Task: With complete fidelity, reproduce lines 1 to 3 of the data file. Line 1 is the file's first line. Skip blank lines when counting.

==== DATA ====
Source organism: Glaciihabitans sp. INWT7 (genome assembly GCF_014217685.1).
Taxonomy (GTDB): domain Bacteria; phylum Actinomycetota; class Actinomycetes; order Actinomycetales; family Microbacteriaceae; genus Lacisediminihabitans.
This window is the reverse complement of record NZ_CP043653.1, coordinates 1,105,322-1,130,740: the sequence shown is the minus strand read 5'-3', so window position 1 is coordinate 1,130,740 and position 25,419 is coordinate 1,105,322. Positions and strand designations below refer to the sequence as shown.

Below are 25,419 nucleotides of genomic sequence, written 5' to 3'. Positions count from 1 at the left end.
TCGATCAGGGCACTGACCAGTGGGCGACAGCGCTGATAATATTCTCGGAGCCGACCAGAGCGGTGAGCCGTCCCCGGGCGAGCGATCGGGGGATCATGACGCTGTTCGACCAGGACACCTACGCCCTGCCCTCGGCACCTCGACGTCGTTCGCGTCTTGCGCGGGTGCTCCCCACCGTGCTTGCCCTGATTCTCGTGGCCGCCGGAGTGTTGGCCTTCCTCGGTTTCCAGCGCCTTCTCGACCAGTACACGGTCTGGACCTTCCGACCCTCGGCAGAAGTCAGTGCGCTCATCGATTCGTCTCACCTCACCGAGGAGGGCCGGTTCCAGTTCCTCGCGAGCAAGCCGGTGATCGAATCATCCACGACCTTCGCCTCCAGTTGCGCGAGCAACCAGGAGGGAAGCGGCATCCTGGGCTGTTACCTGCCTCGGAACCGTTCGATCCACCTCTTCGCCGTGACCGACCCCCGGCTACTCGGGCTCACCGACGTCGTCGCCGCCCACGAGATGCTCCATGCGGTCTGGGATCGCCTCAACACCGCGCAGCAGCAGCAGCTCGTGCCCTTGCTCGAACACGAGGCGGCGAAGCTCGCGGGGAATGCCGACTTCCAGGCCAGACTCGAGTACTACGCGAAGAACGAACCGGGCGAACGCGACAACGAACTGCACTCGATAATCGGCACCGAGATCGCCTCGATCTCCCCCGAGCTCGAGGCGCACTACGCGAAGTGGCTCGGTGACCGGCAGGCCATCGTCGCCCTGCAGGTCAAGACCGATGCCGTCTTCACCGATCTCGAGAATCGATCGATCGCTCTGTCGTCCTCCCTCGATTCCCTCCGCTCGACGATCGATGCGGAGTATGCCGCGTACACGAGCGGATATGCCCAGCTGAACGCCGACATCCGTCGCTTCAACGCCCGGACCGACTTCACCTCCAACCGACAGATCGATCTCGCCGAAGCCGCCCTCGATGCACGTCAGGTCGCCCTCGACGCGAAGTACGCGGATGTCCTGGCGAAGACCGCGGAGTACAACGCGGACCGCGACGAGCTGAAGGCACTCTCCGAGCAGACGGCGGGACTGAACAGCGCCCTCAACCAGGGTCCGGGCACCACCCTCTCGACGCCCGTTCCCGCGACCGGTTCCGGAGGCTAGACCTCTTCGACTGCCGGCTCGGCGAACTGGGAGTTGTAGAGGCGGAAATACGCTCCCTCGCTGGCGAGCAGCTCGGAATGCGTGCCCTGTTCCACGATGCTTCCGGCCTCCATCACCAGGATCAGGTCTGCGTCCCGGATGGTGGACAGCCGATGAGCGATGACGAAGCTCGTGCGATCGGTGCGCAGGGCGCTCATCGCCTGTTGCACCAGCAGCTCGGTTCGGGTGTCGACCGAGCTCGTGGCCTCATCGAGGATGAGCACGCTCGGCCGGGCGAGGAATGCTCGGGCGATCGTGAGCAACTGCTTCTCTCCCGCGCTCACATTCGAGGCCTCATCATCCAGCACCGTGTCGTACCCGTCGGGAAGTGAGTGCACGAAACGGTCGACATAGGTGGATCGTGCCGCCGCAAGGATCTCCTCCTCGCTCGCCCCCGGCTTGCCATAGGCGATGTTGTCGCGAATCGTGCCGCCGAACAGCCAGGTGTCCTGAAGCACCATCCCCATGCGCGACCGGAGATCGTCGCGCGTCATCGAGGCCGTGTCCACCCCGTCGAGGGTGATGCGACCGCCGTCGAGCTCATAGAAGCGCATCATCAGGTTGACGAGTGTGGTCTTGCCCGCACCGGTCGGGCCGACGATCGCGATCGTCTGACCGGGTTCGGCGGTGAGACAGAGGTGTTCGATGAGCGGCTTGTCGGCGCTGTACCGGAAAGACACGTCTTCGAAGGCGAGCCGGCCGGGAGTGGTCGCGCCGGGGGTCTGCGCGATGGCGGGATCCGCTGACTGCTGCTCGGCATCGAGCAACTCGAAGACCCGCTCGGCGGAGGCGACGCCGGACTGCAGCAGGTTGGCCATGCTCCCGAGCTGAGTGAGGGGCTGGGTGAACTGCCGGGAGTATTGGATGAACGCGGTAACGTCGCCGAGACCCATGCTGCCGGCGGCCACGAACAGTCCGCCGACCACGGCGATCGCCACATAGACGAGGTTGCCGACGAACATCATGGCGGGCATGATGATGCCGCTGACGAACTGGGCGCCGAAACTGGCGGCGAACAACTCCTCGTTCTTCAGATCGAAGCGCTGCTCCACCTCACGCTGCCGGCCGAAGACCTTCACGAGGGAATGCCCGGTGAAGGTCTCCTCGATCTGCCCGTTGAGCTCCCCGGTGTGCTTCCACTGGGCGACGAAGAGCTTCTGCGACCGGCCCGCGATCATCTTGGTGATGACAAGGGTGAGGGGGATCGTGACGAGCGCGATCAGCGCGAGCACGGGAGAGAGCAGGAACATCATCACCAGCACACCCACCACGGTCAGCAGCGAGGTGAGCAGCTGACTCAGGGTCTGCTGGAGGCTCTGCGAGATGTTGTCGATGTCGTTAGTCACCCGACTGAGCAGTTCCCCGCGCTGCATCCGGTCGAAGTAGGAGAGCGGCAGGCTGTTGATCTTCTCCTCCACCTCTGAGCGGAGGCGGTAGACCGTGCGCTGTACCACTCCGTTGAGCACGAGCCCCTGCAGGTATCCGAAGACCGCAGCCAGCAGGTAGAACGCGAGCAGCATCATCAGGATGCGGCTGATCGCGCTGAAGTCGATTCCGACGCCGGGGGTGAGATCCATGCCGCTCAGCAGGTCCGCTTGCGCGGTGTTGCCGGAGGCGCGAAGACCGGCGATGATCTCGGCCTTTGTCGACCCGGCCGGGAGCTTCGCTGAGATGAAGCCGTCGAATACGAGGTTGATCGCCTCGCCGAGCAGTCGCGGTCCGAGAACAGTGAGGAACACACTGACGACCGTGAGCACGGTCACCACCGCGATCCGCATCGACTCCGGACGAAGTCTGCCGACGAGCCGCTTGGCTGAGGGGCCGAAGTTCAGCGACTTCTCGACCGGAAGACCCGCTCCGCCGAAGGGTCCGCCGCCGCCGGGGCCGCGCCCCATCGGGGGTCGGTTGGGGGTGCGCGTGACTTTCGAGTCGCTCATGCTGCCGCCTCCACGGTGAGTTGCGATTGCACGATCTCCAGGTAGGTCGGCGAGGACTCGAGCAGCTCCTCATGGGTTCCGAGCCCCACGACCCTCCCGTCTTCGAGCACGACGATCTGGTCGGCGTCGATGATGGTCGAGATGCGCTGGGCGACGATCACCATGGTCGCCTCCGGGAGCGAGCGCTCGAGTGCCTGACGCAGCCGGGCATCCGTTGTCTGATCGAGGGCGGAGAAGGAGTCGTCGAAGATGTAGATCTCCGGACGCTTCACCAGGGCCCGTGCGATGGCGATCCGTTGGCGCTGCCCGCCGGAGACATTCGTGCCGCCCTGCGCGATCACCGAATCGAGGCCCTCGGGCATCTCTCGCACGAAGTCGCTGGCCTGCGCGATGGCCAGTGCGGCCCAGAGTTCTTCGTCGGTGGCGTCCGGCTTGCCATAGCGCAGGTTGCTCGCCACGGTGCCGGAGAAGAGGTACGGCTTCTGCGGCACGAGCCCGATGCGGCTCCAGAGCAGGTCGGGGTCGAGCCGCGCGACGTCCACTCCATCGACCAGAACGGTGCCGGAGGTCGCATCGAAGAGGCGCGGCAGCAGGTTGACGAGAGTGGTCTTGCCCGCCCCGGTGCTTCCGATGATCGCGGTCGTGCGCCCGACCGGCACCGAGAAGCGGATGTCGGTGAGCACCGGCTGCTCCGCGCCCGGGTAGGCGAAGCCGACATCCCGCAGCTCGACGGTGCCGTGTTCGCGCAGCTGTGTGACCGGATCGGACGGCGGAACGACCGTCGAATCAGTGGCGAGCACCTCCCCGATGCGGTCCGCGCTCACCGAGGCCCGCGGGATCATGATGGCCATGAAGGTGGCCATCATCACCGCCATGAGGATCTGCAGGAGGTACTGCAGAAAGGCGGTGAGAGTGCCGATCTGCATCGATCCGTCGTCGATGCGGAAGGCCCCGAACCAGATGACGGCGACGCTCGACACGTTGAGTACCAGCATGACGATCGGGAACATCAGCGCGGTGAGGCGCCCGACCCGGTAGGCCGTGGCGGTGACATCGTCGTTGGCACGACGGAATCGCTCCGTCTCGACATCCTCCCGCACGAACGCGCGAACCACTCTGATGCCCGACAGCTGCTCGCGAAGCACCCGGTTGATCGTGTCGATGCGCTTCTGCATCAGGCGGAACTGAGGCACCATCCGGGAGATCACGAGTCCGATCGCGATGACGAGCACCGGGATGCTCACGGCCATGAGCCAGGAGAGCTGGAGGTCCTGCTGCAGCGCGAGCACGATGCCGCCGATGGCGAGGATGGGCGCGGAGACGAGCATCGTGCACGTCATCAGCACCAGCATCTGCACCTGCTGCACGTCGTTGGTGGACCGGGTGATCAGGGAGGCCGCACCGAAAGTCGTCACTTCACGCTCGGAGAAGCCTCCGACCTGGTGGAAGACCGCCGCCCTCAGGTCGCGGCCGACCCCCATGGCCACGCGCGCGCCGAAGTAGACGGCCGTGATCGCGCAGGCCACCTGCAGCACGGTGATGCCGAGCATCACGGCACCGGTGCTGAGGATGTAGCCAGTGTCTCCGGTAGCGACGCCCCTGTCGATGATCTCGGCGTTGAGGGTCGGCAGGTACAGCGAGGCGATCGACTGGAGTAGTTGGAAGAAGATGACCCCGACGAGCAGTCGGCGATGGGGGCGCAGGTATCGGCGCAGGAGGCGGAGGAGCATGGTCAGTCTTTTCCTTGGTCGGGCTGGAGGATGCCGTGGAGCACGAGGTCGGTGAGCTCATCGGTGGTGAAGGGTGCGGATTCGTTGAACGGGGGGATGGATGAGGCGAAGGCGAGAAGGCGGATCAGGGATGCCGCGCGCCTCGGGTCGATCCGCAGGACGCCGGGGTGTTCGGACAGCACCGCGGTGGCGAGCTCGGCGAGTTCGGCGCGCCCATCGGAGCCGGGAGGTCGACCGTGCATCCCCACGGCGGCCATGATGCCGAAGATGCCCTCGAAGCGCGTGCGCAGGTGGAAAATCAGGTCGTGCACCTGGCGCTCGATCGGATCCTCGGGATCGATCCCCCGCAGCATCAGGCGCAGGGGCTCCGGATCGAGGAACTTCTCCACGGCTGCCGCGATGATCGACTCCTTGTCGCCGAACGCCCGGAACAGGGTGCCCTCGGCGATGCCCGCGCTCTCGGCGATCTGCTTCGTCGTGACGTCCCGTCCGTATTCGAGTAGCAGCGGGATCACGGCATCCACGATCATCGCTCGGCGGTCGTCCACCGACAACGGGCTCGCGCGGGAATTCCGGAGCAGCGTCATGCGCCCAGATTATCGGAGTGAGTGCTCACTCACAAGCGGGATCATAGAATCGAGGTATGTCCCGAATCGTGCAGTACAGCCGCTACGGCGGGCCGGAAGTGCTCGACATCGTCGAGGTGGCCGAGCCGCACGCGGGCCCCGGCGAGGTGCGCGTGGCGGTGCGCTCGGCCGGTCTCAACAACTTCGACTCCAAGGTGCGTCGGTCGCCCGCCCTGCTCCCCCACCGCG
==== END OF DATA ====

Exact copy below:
Source organism: Glaciihabitans sp. INWT7 (genome assembly GCF_014217685.1).
Taxonomy (GTDB): domain Bacteria; phylum Actinomycetota; class Actinomycetes; order Actinomycetales; family Microbacteriaceae; genus Lacisediminihabitans.
This window is the reverse complement of record NZ_CP043653.1, coordinates 1,105,322-1,130,740: the sequence shown is the minus strand read 5'-3', so window position 1 is coordinate 1,130,740 and position 25,419 is coordinate 1,105,322. Positions and strand designations below refer to the sequence as shown.